Big Data is being produced at a rate of over 2.8 zettabytes (ZB), or 2.8 trillion gigabytes each year each day. More than 2 million blogs are posted, 172 million users visit Facebook, 51 million minutes of video are uploaded, and 250 million digital photos are shared. It is estimated that about 294 billion emails will be generated each day, even though many consider email an outdated form of communication. It is expected to burst out to over 40 ZB per year by 2020; and to stay forward of the pack, business organisations need to begin tackling such issues today.
Investments are being made quicker than ever before to improve productivity, form value, stay competitive, advert new business trends, and to produce exciting analytic solutions. This is becoming a trademark of the start of the 21st century where IT is being consumed and used by more and more businesses.
For any business process, proper analytical decisions need to be made. For this to happen there are two things to be considered – first is how businesses can impact technology and then extract the data and the second being the arrangement of data and utilization of it to form proper methods to enhance the profits.
Businesses have been segmenting customer markets for decades. However, the era of big data is making breaking up of data more vital and even more refined. The challenge is not just to gather the information; rather it is a race to understand customers more closely.
It is commonly known that handling Big Data is both a precarious challenge and an opportunity for businesses. Having technologies designed to address the volatile growth of the capacity, variety and velocity of information are critical for their success. Luckily, today’s alternate hardware delivery models, cloud architectures and open source software bring processing within reach. Eventually, the big story behind may be very trivial – the capability to create and serve very small micro-segments of customers – with a meaningfully higher accuracy and achieving more with less.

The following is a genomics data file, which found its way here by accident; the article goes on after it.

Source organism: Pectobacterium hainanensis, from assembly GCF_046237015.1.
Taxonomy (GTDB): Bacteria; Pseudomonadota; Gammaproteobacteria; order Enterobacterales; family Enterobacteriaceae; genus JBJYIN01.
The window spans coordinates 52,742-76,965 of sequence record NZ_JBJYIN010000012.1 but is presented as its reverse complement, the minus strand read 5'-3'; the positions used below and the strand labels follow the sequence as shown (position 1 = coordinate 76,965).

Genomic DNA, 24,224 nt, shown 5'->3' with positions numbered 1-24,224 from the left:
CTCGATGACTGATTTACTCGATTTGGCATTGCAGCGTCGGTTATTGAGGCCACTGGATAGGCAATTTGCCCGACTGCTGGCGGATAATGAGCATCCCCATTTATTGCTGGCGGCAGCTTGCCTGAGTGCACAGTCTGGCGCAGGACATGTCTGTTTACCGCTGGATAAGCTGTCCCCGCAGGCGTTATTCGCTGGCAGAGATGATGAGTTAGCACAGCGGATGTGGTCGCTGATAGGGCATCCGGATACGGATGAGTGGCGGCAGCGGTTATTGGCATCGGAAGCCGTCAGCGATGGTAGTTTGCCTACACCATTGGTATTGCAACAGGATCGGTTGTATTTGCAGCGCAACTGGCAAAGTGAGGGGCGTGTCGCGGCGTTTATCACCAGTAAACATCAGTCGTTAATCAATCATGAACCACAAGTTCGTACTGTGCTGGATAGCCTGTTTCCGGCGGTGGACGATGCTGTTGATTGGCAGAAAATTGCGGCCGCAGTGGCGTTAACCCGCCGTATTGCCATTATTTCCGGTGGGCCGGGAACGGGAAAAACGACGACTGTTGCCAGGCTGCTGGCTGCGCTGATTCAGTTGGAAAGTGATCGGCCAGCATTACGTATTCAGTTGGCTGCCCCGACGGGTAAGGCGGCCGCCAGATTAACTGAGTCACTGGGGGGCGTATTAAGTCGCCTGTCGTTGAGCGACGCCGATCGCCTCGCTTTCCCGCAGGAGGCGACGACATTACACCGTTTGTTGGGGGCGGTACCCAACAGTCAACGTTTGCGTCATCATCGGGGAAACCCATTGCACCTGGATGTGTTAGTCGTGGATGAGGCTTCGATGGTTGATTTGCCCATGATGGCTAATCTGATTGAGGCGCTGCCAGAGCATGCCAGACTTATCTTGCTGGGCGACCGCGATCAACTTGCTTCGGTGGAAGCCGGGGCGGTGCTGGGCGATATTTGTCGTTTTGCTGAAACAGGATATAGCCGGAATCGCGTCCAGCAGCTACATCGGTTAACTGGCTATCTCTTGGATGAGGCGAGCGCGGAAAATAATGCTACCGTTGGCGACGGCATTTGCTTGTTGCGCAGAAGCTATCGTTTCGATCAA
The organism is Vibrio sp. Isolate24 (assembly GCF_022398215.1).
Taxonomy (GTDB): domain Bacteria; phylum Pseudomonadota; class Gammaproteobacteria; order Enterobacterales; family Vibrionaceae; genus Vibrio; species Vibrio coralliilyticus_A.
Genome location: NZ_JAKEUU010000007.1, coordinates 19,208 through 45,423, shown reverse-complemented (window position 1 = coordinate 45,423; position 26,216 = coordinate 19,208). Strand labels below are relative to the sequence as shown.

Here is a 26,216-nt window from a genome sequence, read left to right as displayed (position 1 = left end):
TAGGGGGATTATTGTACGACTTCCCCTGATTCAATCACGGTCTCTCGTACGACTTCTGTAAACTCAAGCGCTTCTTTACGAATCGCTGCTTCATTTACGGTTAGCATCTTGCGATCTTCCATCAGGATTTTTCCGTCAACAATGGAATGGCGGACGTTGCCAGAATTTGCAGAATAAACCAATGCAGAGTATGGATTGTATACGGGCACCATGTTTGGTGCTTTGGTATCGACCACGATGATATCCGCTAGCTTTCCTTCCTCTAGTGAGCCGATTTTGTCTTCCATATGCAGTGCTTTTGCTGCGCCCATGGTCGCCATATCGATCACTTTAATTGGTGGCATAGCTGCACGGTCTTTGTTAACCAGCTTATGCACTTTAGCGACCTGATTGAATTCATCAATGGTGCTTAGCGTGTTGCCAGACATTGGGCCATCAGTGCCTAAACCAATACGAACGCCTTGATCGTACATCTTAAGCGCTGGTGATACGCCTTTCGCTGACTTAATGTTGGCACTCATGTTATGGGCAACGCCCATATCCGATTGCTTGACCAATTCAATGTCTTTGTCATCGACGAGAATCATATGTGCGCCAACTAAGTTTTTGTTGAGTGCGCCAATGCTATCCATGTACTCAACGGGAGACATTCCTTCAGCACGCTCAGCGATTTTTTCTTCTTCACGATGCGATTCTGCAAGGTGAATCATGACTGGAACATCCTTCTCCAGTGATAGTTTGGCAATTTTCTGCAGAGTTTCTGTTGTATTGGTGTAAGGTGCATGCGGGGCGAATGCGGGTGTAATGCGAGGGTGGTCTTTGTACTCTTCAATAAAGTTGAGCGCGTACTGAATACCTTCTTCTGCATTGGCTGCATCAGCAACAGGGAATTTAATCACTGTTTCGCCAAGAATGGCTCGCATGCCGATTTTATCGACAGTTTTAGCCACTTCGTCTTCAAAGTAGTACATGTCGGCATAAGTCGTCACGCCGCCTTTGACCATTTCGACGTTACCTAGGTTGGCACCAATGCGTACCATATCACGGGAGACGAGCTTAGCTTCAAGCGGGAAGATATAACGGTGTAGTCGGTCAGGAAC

There are presently four main strategies firms use to leverage technology to their advantage: performance management, decision science, social analytics and data exploration. Performance management is where all things start. By accepting the meaning of Big Data in enterprise databases using pre-determined queries, managers can ask questions such as where the most profitable market segments are. It can be extremely intricate and require a lot of resources. However, things are beginning to get easier. Most business intelligence tools today provide a dashboard capability.
With functional and easy to use dashboards, firms are starting to do more work with lesser efforts. However, we are yet to see a tool with a clean design with simple functionality which offers even greater insights than what is existing..
Data exploration is the next step of strategy that is at present in play by businesses. This strategy makes heavy use of statistics to research and gets answers to questions that managers might not have understood beforehand.
The next strategy firms’ use is leveraging social media sites such as Facebook, Twitter, Yelp, or Instagram. Social analytics measure the enormous amount of non-transactional information that exists today. Much of this data exists on social media platforms, such as discussions and reviews on Facebook, Twitter, and Yelp. Social analytics quantify three extensive categories: awareness, engagement, and word-of-mouth or reach.
The future of methods is hard to imagine based on how things are growing. Business firms are expecting that new types of technology, influenced with analytical systems with a prime focus on big data, will emerge.
Big Data is changing the way we live our lives, from running businesses to shopping at the grocery to buying movie tickets. Every piece of collected information is being segmented and used to analyze the way consumers think and behave.
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